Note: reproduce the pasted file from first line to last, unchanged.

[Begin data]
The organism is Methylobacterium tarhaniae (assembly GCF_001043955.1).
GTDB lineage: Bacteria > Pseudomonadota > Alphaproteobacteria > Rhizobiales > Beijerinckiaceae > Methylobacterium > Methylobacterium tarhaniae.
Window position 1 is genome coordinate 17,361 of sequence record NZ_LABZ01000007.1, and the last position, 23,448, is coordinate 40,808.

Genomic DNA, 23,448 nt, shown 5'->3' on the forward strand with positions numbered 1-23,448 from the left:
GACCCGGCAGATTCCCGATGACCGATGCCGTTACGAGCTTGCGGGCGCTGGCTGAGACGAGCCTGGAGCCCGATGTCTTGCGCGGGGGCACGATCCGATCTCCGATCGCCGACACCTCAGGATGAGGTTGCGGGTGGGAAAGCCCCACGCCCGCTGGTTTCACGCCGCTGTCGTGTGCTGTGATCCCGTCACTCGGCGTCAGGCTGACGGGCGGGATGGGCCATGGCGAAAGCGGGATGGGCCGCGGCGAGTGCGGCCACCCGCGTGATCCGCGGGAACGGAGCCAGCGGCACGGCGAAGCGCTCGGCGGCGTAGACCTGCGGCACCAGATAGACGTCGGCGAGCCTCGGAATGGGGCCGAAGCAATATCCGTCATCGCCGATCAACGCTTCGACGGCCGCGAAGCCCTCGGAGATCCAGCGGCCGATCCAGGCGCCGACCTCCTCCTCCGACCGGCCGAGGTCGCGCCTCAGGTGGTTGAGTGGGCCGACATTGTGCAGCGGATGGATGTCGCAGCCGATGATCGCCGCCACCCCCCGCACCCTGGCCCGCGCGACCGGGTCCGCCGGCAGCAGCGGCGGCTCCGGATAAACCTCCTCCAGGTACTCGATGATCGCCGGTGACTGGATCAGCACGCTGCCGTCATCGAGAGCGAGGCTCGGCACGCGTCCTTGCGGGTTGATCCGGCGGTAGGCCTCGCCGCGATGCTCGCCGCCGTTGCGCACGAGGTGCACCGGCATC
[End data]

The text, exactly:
The organism is Methylobacterium tarhaniae (assembly GCF_001043955.1).
GTDB lineage: Bacteria > Pseudomonadota > Alphaproteobacteria > Rhizobiales > Beijerinckiaceae > Methylobacterium > Methylobacterium tarhaniae.
Window position 1 is genome coordinate 17,361 of sequence record NZ_LABZ01000007.1, and the last position, 23,448, is coordinate 40,808.

Genomic DNA, 23,448 nt, shown 5'->3' on the forward strand with positions numbered 1-23,448 from the left:
GACCCGGCAGATTCCCGATGACCGATGCCGTTACGAGCTTGCGGGCGCTGGCTGAGACGAGCCTGGAGCCCGATGTCTTGCGCGGGGGCACGATCCGATCTCCGATCGCCGACACCTCAGGATGAGGTTGCGGGTGGGAAAGCCCCACGCCCGCTGGTTTCACGCCGCTGTCGTGTGCTGTGATCCCGTCACTCGGCGTCAGGCTGACGGGCGGGATGGGCCATGGCGAAAGCGGGATGGGCCGCGGCGAGTGCGGCCACCCGCGTGATCCGCGGGAACGGAGCCAGCGGCACGGCGAAGCGCTCGGCGGCGTAGACCTGCGGCACCAGATAGACGTCGGCGAGCCTCGGAATGGGGCCGAAGCAATATCCGTCATCGCCGATCAACGCTTCGACGGCCGCGAAGCCCTCGGAGATCCAGCGGCCGATCCAGGCGCCGACCTCCTCCTCCGACCGGCCGAGGTCGCGCCTCAGGTGGTTGAGTGGGCCGACATTGTGCAGCGGATGGATGTCGCAGCCGATGATCGCCGCCACCCCCCGCACCCTGGCCCGCGCGACCGGGTCCGCCGGCAGCAGCGGCGGCTCCGGATAAACCTCCTCCAGGTACTCGATGATCGCCGGTGACTGGATCAGCACGCTGCCGTCATCGAGAGCGAGGCTCGGCACGCGTCCTTGCGGGTTGATCCGGCGGTAGGCCTCGCCGCGATGCTCGCCGCCGTTGCGCACGAGGTGCACCGGCATC